I think "stranger" evokes the idea of being grabbed in an alleyway on a dark night, which probably is a smaller bit of the stats - stranger rape would cover loads of scenarios starting off in public places like conferences and bars - which are the rapes people don't want to think about, because it sounds like so many of our real lives and harder to avoid. Or from the male point of view , more like them so they don't want to think those are really rapes, whether they themselves are rapists or not.

JustTheRightBullets Fri 06-Jun-14 17:02:16

Thanks, but that wasn't really my point.

We live in a culture where women's experiences are routinely downplayed, dismissed and minimised. This includes the tendency towards the notion that sexual assault is unusual, and only perpetrated by a tiny minority of men, and that these men are monsters.

Following on from this is the idea that lots of women lie about it, because, hey, this type of thing is rare, right?

By describing any sexual assaults as rare, when the figures plainly show otherwise, we are perpetuating that culture.

If an issue affected 1% of men, it would not be routinely described as rare.

JustTheRightBullets Fri 06-Jun-14 17:05:13

NotCitrus - it's true that people forget that 'stranger' rape covers a wide variety of scenarios. Worbuoys was a stranger rapist.

ezinma Fri 06-Jun-14 17:11:18

I agree, OP. Stranger rape is common. Acquaintance rape is frequent.

We should be careful not to play down the former when we want to draw attention to the latter.

JustTheRightBullets Fri 06-Jun-14 17:16:35

"Stranger rape is common. Acquaintance rape is frequent."

^ This is exactly right.

If we downplay the scale of the problem, how can we ever address it? How can we convince people that it's even worth addressing?

KristinaM Fri 06-Jun-14 17:33:30

I think people see it as a logical deduction

" Most women are raped by someone they know "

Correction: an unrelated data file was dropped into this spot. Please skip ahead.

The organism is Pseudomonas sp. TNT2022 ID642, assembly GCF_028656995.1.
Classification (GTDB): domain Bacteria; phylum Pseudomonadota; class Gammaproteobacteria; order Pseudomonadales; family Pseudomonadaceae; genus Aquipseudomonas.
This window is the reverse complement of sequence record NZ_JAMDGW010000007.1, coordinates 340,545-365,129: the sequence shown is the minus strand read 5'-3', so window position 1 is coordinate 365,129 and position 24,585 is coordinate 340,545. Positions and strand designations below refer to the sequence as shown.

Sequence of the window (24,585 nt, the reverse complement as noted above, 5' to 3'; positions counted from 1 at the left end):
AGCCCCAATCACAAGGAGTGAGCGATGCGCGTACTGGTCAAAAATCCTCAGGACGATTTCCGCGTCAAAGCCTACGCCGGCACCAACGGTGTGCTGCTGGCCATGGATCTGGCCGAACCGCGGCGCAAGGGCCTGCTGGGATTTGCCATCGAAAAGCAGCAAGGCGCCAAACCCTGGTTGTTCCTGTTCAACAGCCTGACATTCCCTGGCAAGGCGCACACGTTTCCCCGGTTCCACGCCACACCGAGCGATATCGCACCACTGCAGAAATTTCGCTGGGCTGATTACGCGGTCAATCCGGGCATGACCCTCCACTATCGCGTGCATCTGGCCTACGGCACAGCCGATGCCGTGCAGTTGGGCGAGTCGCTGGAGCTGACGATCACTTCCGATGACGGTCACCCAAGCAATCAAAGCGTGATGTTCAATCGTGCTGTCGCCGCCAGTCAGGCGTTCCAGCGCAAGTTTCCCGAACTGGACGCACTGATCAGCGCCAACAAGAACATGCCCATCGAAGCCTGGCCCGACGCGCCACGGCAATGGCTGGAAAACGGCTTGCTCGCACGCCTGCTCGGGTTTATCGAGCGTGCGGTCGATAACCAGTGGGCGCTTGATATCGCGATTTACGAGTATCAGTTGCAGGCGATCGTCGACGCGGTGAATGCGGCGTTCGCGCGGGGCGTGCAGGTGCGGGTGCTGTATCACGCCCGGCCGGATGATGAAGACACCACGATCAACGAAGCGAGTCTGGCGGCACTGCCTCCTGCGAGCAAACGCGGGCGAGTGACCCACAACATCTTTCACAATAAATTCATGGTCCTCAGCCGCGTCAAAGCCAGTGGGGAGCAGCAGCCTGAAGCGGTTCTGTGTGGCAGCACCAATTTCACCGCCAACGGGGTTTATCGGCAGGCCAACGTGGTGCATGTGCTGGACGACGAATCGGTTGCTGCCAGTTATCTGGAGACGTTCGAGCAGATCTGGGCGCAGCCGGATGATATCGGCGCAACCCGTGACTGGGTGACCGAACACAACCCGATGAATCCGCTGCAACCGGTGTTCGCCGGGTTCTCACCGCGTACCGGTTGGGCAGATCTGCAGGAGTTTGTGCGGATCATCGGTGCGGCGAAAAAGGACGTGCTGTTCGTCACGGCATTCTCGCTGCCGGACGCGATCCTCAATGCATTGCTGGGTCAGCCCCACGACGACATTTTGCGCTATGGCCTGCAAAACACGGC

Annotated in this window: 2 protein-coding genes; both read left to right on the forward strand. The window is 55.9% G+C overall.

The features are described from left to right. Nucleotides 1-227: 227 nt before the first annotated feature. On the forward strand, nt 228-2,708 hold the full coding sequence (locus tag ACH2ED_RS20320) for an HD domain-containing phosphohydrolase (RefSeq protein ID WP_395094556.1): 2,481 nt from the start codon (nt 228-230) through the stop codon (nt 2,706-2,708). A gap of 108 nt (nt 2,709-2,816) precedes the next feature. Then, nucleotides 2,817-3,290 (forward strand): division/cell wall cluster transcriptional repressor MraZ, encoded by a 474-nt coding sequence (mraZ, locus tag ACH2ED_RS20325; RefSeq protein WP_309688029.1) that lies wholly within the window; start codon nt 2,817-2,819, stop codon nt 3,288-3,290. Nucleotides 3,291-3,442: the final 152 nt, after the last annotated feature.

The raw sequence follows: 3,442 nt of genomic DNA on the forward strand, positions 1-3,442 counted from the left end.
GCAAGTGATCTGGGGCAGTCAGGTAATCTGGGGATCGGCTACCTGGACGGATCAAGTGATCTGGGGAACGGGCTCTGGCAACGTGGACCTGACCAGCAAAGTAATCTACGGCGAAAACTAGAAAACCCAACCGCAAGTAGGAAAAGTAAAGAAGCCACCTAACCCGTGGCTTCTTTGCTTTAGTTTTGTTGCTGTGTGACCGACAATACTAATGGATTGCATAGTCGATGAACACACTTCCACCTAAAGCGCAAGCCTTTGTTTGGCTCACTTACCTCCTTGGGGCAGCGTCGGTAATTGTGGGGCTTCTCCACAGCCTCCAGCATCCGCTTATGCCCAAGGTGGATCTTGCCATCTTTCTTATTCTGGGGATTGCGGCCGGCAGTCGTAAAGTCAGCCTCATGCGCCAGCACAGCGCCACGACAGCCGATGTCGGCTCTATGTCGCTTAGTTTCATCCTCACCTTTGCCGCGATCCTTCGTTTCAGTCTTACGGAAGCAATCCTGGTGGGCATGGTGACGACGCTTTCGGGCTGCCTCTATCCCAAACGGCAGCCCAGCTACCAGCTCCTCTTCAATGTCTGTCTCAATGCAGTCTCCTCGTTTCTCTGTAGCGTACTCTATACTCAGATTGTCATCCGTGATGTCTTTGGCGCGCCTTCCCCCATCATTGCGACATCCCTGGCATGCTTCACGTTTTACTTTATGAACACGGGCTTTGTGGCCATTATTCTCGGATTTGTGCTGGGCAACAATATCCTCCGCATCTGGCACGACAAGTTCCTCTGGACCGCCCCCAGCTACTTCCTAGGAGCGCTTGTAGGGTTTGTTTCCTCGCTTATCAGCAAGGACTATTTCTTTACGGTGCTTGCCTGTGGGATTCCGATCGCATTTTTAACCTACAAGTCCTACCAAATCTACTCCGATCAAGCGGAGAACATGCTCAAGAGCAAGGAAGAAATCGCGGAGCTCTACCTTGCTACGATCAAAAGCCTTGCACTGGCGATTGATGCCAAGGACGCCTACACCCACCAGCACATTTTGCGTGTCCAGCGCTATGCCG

Turns into " few women are raped by a stranger "

Turns into " stranger rape is very rare "

CailinDana Fri 06-Jun-14 17:46:49

You are dead right OP. Dead right.

Recently I was talking to my (male) friend about why, when my DD is a teenager, I won't be telling her to cover up in case she is raped. Apart from being victim blaming, and pointless (as it does not prevent rape) I also argued that stranger rape is so rare that taking measures such as covering up/not drinking etc is restrictive for no good reason. In fact, as you say, rape is such a common crime that even though stranger rape is relatively rare, it is not rare in absolute terms. So I will not use that argument again. The victim blaming/pointless arguments are enough on their own anyway.

You make a very valid point and I won't be minimising again. Sorry to hear you were raped. I was also raped, but by a family friend and a boyfriend, so I have a tendency to focus on acquaintance rape. I come at it from the point of view that people tend to see stranger rape as "real" rape and so minimise my rape. But I can see that no one gains anything from minimising any "type" of rape, it's all fucking shit and it should all stop.

Have you had support in real life to deal with what happened to you?

JustTheRightBullets Fri 06-Jun-14 18:02:41

It was many years ago (although the trial is this year as they've only just caught him), and I've had counselling. I've moved on with life - I don't avoid going outdoors or anything.

I also don't think people really do see stranger rape as necessarily more real. The police and lots of people I knew were just as dismissive and disbelieving, as I've heard about them being for acquaintance rapes!

CailinDana Fri 06-Jun-14 19:38:20